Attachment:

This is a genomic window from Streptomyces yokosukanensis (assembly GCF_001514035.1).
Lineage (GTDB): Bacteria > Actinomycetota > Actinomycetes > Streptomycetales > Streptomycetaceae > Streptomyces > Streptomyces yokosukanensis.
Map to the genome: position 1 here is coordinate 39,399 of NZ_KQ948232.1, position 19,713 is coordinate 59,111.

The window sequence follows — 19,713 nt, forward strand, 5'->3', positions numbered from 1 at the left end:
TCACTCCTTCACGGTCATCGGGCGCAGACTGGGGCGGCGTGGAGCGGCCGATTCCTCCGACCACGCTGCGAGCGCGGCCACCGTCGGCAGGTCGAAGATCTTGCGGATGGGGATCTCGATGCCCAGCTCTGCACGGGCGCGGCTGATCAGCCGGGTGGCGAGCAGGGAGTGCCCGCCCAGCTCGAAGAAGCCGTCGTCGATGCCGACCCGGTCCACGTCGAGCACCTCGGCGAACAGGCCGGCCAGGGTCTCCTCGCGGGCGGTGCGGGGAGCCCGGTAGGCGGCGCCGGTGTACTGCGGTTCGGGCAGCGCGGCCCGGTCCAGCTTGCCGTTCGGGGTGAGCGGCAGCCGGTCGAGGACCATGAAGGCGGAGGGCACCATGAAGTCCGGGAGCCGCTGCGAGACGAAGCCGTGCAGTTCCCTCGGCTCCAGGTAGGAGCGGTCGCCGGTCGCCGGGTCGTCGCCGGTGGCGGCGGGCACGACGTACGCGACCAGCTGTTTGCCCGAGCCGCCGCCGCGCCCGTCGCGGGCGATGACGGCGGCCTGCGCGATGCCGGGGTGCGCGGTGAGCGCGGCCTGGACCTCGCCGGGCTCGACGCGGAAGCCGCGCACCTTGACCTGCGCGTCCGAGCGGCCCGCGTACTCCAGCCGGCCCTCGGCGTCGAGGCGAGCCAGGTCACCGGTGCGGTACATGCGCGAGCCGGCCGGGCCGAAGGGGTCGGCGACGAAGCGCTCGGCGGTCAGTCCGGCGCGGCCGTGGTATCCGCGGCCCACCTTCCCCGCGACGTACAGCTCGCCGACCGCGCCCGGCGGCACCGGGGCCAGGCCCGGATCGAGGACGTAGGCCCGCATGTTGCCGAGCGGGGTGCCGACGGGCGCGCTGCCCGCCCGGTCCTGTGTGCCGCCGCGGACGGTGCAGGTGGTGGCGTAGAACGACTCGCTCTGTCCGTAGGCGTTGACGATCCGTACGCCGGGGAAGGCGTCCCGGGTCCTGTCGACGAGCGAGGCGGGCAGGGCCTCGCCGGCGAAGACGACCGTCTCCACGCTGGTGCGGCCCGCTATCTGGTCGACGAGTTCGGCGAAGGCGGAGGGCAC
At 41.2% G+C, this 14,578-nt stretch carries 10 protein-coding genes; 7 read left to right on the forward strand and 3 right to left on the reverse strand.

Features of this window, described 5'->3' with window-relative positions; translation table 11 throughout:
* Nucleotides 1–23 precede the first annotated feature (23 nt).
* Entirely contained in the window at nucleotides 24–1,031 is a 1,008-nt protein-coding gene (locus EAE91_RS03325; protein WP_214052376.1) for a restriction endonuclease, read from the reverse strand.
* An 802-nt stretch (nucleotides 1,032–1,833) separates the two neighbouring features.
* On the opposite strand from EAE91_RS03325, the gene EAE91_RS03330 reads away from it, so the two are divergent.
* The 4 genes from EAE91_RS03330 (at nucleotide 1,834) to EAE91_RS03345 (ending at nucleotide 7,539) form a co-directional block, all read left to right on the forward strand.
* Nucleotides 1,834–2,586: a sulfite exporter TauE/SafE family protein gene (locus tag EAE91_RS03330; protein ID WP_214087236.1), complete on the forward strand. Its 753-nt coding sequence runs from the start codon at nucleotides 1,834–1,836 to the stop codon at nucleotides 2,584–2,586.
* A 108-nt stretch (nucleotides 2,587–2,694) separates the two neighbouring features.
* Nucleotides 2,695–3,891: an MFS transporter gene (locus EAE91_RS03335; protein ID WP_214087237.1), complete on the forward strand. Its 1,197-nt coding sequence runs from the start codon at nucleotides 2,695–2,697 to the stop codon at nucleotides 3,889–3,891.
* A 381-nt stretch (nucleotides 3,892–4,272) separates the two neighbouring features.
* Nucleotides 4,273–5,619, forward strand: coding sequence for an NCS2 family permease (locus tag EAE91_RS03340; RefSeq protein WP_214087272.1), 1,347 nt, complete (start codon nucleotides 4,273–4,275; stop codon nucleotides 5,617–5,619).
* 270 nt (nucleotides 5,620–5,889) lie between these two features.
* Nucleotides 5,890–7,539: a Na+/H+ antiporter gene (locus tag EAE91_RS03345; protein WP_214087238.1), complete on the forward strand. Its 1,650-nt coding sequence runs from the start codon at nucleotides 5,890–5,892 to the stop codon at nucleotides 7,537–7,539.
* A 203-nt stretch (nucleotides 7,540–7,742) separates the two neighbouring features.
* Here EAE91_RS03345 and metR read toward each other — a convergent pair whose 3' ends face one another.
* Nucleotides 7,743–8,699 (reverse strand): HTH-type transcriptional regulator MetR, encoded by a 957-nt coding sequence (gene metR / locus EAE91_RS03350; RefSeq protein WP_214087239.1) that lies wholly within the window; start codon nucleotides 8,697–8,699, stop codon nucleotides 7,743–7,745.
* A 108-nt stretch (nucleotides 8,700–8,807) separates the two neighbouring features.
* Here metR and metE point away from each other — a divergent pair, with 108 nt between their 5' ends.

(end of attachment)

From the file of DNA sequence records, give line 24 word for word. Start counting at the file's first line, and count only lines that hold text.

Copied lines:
* Here metR and metE point away from each other — a divergent pair, with 108 nt between their 5' ends.